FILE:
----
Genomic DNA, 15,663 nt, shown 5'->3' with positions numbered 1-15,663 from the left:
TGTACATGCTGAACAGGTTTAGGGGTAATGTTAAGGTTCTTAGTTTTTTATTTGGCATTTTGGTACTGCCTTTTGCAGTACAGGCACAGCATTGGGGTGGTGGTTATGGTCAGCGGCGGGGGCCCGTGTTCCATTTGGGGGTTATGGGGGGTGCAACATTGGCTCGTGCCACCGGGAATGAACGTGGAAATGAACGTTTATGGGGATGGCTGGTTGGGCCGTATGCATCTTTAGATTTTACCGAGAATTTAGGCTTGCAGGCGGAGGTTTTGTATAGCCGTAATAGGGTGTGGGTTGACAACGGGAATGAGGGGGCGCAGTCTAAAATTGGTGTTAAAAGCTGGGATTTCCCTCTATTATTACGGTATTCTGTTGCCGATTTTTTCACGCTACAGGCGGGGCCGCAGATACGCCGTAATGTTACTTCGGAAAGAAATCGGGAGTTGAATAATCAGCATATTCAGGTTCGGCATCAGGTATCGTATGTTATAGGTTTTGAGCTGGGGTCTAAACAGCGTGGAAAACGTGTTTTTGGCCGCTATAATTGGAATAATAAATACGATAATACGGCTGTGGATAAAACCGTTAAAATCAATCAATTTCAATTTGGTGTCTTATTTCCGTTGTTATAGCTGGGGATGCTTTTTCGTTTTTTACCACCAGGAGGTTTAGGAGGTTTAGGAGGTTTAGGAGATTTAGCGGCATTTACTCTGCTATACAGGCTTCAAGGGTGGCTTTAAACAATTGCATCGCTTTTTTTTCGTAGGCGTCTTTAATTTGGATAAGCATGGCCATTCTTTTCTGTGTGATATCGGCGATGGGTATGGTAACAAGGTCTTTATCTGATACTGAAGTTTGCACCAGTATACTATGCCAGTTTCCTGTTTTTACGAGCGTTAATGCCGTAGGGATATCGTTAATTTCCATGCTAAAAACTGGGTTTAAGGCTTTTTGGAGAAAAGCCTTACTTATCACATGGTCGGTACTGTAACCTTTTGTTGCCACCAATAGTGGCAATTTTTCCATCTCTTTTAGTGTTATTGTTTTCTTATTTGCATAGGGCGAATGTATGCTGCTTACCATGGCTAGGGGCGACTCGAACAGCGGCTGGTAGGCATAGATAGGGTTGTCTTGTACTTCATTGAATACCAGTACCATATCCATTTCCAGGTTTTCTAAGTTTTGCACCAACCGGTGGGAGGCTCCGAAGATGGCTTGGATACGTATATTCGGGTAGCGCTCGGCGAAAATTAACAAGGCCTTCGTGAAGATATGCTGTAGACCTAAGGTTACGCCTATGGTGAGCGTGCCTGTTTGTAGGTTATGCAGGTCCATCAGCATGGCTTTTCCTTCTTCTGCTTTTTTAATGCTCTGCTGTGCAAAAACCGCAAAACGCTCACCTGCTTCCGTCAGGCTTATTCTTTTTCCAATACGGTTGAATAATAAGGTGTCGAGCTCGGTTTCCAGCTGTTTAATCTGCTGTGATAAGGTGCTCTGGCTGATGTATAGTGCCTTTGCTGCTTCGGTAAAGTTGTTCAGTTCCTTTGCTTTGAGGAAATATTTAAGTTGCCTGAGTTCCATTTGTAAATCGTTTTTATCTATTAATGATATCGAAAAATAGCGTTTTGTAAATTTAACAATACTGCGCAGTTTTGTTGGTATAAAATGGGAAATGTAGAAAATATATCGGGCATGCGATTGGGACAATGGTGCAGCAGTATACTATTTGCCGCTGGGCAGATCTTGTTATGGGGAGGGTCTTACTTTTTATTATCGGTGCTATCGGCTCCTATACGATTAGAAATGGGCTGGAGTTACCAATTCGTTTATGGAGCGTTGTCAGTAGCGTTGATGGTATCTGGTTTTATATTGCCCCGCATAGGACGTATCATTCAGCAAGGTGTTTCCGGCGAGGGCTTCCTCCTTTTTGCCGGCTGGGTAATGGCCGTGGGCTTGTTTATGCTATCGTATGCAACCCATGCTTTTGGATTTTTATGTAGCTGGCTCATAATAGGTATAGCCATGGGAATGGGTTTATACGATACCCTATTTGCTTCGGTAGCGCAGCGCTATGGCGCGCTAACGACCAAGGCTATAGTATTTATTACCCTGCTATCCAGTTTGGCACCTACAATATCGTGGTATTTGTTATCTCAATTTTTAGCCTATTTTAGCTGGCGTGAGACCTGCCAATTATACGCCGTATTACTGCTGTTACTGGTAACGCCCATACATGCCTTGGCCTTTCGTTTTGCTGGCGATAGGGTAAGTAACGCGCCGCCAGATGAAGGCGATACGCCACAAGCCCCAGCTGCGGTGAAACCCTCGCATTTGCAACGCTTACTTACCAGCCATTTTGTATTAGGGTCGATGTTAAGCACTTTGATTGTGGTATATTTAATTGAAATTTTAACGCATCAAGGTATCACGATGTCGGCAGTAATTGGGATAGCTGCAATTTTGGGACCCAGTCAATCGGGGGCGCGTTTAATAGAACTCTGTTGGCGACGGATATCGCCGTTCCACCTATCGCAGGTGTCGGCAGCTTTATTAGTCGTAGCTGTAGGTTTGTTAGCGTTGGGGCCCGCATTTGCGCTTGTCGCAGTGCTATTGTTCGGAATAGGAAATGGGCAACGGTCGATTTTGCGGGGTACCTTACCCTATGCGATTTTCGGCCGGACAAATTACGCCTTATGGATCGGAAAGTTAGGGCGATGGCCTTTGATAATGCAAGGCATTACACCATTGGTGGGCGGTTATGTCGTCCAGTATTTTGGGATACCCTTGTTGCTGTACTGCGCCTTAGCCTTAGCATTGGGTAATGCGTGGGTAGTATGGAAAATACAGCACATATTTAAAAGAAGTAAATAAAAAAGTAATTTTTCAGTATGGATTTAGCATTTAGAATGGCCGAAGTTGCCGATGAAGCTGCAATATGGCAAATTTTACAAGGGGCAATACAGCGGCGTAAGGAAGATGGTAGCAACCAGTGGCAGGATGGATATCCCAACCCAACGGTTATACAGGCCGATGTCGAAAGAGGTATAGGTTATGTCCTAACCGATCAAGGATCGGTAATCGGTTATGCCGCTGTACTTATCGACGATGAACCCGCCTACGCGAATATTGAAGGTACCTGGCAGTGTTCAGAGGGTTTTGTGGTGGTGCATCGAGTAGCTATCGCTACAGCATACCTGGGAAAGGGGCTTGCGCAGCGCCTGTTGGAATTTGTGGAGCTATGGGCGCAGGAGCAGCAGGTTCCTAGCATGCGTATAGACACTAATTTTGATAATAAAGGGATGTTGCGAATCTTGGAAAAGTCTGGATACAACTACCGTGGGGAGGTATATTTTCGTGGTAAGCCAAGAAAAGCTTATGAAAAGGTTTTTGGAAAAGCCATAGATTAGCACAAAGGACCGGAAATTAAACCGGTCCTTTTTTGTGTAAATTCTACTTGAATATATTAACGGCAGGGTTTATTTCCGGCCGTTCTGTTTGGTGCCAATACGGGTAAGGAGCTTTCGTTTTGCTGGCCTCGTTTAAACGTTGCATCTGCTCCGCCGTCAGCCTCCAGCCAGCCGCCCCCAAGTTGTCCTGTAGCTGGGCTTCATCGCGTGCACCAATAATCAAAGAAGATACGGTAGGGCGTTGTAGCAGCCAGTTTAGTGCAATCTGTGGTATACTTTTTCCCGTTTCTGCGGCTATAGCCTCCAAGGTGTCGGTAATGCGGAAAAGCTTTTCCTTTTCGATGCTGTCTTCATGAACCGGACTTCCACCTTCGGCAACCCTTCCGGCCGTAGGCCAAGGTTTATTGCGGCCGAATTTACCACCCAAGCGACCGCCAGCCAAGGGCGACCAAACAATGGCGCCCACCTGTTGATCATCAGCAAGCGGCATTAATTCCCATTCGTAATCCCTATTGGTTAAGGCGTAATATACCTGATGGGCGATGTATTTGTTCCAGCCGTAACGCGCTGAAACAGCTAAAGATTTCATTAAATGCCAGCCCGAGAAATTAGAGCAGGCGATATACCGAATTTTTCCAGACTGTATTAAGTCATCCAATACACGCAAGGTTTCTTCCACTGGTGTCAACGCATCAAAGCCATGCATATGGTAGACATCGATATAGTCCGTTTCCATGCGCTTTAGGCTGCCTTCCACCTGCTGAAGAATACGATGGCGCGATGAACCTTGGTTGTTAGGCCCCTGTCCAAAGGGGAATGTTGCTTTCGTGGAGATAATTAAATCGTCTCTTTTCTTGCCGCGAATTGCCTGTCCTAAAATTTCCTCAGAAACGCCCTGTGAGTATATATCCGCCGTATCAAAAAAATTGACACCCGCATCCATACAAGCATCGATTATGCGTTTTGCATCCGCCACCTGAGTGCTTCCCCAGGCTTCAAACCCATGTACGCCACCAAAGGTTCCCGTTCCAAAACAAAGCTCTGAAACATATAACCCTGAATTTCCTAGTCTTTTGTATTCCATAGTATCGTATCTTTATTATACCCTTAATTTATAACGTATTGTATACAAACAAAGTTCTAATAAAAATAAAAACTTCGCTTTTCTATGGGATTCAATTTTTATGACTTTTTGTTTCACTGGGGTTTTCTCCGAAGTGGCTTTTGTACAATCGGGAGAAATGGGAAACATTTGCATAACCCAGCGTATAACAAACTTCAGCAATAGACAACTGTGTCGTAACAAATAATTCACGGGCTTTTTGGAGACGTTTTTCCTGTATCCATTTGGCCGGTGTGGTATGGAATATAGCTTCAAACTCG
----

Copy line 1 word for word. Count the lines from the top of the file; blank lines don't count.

Genomic DNA, 15,663 nt, shown 5'->3' with positions numbered 1-15,663 from the left: